v. Ortiz-Nieves et al

Filing 2

ORDER Summarily Dismissing Without Prejudice 1 Petition for Writ of Habeas Corpus filed by Elis Nelson Ortiz-Nieves. Signed by District Judge Sean F. Cox. (JMcC)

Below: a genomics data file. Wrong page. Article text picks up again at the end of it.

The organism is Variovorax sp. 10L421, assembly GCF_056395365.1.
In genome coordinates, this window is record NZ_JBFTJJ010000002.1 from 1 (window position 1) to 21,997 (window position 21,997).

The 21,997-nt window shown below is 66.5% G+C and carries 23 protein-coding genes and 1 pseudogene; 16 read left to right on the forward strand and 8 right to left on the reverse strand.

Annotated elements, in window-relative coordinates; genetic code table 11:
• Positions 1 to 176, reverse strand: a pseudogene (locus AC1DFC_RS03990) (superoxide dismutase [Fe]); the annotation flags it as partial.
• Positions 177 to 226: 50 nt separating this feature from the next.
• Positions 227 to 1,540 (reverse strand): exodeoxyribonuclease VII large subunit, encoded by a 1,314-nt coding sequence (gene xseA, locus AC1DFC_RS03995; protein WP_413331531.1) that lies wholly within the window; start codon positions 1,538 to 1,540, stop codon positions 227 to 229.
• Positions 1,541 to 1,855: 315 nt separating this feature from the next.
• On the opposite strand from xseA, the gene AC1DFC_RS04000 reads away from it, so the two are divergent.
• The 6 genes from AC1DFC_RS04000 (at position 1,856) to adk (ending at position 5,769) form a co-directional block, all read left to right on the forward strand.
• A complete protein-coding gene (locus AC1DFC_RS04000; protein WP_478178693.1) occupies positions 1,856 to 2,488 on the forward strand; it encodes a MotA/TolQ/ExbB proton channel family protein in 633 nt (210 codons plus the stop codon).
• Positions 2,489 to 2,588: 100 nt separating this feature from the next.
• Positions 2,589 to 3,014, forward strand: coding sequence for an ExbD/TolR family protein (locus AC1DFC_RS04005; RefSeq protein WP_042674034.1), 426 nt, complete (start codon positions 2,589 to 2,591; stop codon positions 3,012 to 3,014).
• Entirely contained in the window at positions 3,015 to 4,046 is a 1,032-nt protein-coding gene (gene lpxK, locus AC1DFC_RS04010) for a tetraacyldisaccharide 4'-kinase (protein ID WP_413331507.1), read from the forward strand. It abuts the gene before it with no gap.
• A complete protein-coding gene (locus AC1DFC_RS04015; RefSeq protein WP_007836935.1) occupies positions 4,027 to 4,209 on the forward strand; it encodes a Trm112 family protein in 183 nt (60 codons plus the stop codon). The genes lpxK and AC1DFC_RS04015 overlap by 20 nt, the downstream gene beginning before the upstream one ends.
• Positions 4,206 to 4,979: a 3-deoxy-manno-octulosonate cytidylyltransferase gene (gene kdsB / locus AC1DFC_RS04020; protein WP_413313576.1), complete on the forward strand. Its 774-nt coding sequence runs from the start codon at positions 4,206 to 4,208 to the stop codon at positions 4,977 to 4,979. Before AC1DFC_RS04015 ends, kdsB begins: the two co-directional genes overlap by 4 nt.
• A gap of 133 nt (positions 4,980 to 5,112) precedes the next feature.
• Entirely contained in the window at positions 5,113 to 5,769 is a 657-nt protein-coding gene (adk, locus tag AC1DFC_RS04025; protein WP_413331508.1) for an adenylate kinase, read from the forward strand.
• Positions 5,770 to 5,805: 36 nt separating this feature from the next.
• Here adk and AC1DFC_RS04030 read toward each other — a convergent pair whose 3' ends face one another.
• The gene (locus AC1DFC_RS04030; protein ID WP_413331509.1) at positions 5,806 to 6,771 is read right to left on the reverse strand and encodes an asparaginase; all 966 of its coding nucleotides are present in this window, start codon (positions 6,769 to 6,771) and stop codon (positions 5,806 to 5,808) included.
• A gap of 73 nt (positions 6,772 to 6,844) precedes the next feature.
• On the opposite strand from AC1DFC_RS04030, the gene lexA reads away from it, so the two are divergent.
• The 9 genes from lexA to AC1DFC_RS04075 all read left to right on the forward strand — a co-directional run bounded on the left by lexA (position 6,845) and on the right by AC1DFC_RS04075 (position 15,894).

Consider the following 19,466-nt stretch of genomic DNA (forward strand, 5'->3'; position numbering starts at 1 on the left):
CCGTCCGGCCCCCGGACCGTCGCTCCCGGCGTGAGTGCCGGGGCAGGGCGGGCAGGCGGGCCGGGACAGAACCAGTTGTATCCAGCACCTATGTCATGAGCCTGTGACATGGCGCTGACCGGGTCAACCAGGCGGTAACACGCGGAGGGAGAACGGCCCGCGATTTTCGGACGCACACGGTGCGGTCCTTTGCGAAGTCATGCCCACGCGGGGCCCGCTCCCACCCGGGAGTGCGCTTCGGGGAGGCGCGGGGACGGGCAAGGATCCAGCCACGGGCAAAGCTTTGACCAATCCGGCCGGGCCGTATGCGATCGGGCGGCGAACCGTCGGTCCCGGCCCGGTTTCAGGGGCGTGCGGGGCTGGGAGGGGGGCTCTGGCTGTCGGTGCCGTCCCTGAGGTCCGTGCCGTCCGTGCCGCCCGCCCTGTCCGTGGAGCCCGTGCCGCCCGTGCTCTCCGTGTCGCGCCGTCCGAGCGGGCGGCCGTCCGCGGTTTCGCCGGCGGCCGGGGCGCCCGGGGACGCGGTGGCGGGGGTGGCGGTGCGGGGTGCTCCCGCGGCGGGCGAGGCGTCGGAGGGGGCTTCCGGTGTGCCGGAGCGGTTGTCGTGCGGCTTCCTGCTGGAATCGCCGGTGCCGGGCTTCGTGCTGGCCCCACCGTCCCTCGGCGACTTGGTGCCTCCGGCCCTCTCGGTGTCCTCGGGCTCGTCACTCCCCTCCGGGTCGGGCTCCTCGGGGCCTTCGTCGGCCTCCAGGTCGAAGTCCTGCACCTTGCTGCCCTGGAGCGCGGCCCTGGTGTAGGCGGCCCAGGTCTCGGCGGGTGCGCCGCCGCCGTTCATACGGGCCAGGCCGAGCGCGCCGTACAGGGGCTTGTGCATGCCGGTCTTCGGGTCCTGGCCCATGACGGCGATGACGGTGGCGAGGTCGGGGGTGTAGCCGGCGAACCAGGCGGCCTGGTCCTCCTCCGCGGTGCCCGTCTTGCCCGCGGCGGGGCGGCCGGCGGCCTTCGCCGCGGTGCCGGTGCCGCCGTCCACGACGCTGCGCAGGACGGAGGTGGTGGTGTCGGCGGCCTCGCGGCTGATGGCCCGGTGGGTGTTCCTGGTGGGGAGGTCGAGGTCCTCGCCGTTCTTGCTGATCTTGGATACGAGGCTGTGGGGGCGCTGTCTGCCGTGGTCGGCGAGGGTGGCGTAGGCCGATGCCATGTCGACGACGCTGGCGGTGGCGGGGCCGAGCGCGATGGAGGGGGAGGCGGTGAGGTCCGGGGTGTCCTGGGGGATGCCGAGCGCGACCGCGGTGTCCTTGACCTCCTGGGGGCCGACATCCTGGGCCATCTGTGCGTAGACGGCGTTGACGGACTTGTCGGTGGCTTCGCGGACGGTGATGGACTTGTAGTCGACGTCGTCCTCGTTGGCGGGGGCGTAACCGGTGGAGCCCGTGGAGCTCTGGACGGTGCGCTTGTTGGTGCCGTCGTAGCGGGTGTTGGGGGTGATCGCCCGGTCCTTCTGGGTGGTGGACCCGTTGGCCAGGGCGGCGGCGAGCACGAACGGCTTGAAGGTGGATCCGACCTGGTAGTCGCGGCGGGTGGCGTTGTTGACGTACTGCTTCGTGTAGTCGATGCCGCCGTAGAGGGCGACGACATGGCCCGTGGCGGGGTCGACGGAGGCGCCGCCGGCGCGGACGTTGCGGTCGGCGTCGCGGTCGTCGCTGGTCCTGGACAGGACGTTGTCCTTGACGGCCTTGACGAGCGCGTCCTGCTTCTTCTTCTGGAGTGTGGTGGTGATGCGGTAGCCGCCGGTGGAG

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Case 2:22-cv-12065-SFC-APP ECF No. 2, PageID.8 Filed 09/15/22 Page 1 of 7 UNITED STATES DISTRICT COURT EASTERN DISTRICT OF MICHIGAN SOUTHERN DIVISION ELIS NELSON ORTIZ-NIEVES, Petitioner, Case No. No. 2:22-cv-12065 Honorable Sean F. Cox v. MATT MACAULEY, Respondent. ________________________________/ ORDER SUMMARILY DISMISSING THE PETITION FOR A WRIT OF HABEAS CORPUS [ECF NO. 1] WITHOUT PREJUDICE Petitioner Elis Nelson Ortiz-Nieves, a Michigan state prisoner currently confined at the Bellamy Creek Correctional Facility in Ionia, Michigan, filed a petition for a writ of habeas corpus through counsel, pursuant to 28 U.S.C. § 2254. Petitioner is challenging his jury trial convictions in the Kent County Circuit Court for first-degree felony murder, Mich. Comp. Laws § 750.316(b); and first-degree child abuse, Mich. Comp. Laws § 750.136b(2). See Pet., ECF No. 1, PageID.2; see also People v. Ortiz-Nieves, No. 342256, 2019 WL 6247828, at *1 (Mich. Ct. App. Nov. 21, 2019). The trial court sentenced Petitioner as a fourth habitual offender to an 80- to 150-year term of incarceration for the child abuse conviction, to be served concurrently to his life sentence for the murder conviction. Ortiz-Nieves, 2019 WL 6247828, at *1. Because the petition is insufficient on its face, it will be dismissed without prejudice. Case 2:22-cv-12065-SFC-APP ECF No. 2, PageID.9 Filed 09/15/22 Page 2 of 7 I.Background Petitioner appealed his convictions by right, raising nine issues which included various theories of ineffective assistance of trial counsel, a violation of Brady v. Maryland, 474 U.S. 83 (1963), and evidentiary challenges. Pet., ECF No. 1, PageID.2-3. The Michigan Court of Appeals affirmed his convictions in an unpublished opinion. Ortiz-Nieves, 2019 WL 6247828, at *8. The Michigan Supreme Court denied Petitioner’s application for leave to appeal. People v. OrtizNieves, 505 Mich. 1042 (2020). Petitioner then filed a motion for relief from judgment in the state trial court, raising an additional fifteen grounds. See Pet., ECF No. 1, PageID.3-5. Petitioner’s effort to obtain collateral relief concluded with the Michigan Supreme Court’s denial of his application for leave to appeal on May 3, 2022. People v. OrtizNieves, 973 N.W.2d 134 (Mich. 2022). This petition for habeas corpus relief was filed on September 1, 2022. See Pet., ECF No. 1. II.Discussion Promptly after the filing of a petition for habeas corpus, the Court must undertake a preliminary review of the petition to determine whether “it plainly appears from the face of the petition and any exhibits annexed to it that the petitioner is not entitled to relief in the district court.” Rule 4, Rules Governing § 2254 Cases; see also Carson v. Burke, 178 F.3d 434, 436 (6th Cir. 1999). If, after 2 Case 2:22-cv-12065-SFC-APP ECF No. 2, PageID.10 Filed 09/15/22 Page 3 of 7 preliminary consideration, the Court determines that the petitioner is not entitled to relief, the Court must summarily dismiss the petition. Rule 4; see also Allen v. Perini, 424 F. 2d 134, 141 (6th Cir. 1970) (district court has the duty to “screen out” petitions that are “frivolous, or obviously lacking in merit[.]” Federal courts may also dismiss a habeas petition that is legally insufficient on its face. McFarland v. Scott, 512 U.S. 849, 856 (1994); Carson v. Burke, 178 F.3d 434, 436 (6th Cir. 1999); Rules Governing § 2254 Cases, Rule 4, 28 U.S.C. foll. § 2254. Among other requirements, Rule 2 of the Rules Governing § 2254 Cases directs a habeas petitioner to specify all pertinent grounds for relief and the facts supporting each ground. Rule 2(c)(1), (2); see also Gray v. Netherland, 518 U.S. 152, 162-63 (1996) (“[A] claim for relief in habeas corpus must include reference to a specific federal constitutional guarantee, as well as a statement of the facts which entitle the Petitioner to relief.”). “Notice pleading” is not sufficient. Mayle v. Felix, 545 U.S. 644, 655 (2005) (observing that Rule 2 is “more demanding” than Fed. R. Civ. P. 8(a)). The petition before the Court does not comply with Rule 2(c) and it is thus legally insufficient. It reports the grounds for relief Petitioner raised in the state appellate courts on direct appeal and in a bid for collateral relief, and when the courts ruled on the various pleadings. See Pet., ECF No. 1, PageID.2-5. The petition concludes with the generic assertion that Petitioner “is being detained 3 Case 2:22-cv-12065-SFC-APP ECF No. 2, PageID.11 Filed 09/15/22 Page 4 of 7 unconstitutionally because the trial court denied the petitioner’s constitutional right to a fair trial in violation of the Sixth and Fourteenth Amendments to the US Constitution for the reasons set forth.” Pet., ECF No. 1, PageID.6. Nowhere, however, does Petitioner explain which, if any, of the grounds for relief he raised in the state courts are the basis for his prayer for habeas corpus relief. Even if Petitioner intended to raise all twenty-four issues in a habeas petition, he provides no supporting facts for any of the listed grounds. Where a court “is unable to discern the nature of Petitioner’s habeas claims[,] the Court has no way to ascertain the errors of fact or law that may be raised in Petitioner’s filing [and] the petition is subject to dismissal.” Edwards v. Johns, 450 F. Supp. 2d 755, 756 (E.D. Mich. 2006) (citing McFarland, 512 U.S. at 856). So it is here: the Court cannot determine what errors of fact or law might entitle Petitioner to habeas corpus relief. The petition does not comply with the requirements of Rule 2(c), and must be dismissed. However, the dismissal is without prejudice to Petitioner filing a petition that does comply with the pertinent rules. Petitioner has ample time to file a petition without risking the expiration of the one-year statute of limitations under AEDPA. 28 U.S.C § 2244(d). Petitioner’s conviction became final on July 28, 2020, when his time to file a petition for certiorari in the United States Supreme Court expired, ninety days after the Michigan Supreme Court denied Petitioner 4 Case 2:22-cv-12065-SFC-APP ECF No. 2, PageID.12 Filed 09/15/22 Page 5 of 7 leave to appeal in his direct appeal. Bronaugh v. Ohio, 235 F.3d 280, 284 (6th Cir. 2000). Petitioner filed his motion for relief from judgment in the state trial court on December 7, 2020, 132 days later. The limitations period was tolled while his motion for collateral relief was pending in the state courts. See 28 U.S.C § 2244(d)(2); Anderson v. Brunsman, 562 F. App’x 426, 430 (6th Cir. 2014) (citations omitted). The limitations period began running again after the Michigan Supreme Court May 3, 2022, denied leave to appeal the lower courts’ denial of collateral relief.1 People v. Ortiz-Nieves, 973 N.W.2d 134 (Mich. 2022). This petition was filed on September 1, 2022, 120 days later. In total, 252 days of Petitioner’s one year limitations period under AEDPA have elapsed. This leaves Petitioner, who is represented by counsel, over three months to file a proper petition in federal district court. As to the filing of a new petition, the Court cautions Petitioner that he must file in the correct district court. A state prisoner in a state which has two or more federal judicial districts may file a habeas petition in the district where the prisoner is in custody or in the district where the prisoner was convicted and sentenced. 28 1 The Court notes Petitioner bases his assertion of timeliness on the date the Michigan Supreme Court denied relief in his collateral appeal. See Pet., ECF No. 1, PageID.6. This is incorrect. Section 2244(d)(1) bases the date of finality of a conviction on “the conclusion of direct appellate proceedings in state court.” Jimenez v. Quarterman, 555 U.S. 113, 121 (2009). 5 Case 2:22-cv-12065-SFC-APP ECF No. 2, PageID.13 Filed 09/15/22 Page 6 of 7 U.S.C. § 2241(d). The petition before the Court was improperly brought in the Eastern District of Michigan. Petitioner is currently confined at the Bellamy Creek Correctional Facility which is in Ionia County. His convictions were obtained in Kent County Circuit Court. Both Kent and Ionia counties are within the boundaries of the Western District of Michigan. See 28 U.S.C. § 102(b)(1). If at the time Petitioner files a proper petition he is not in custody in the Eastern District of Michigan, the petition must be filed in the Federal District Court for the Western District of Michigan. III.Order For the reasons set forth above, IT IS ORDERED that the petition for a writ of habeas corpus is DISMISSED WITHOUT PREJUDICE to Petitioner filing a new petition compliant with the Rules Governing section 2254 Cases. Before Petitioner may appeal, a certificate of appealability must issue. See 28 U.S.C. § 2253(c)(1)(a); Fed. R. App. P. 22(b). This requires “a substantial showing of the denial of a constitutional right.” 28 U.S.C. § 2253(c)(2). When a court denies relief on the merits, the substantial showing threshold is met if the petitioner demonstrates that reasonable jurists would find the court’s assessment of the claim debatable or wrong. Slack v. McDaniel, 529 U.S. 473, 484-85 (2000). Petitioner cannot make this showing. Accordingly, the Court DENIES a certificate of appealability. 6 Case 2:22-cv-12065-SFC-APP ECF No. 2, PageID.14 Filed 09/15/22 Page 7 of 7 Because an appeal from this decision could not be made in good faith, the Court will also DENY leave to proceed in forma pauperis on appeal. SO ORDERED. s/Sean F. Cox Sean F. Cox United States District Judge Dated: September 15, 2022 7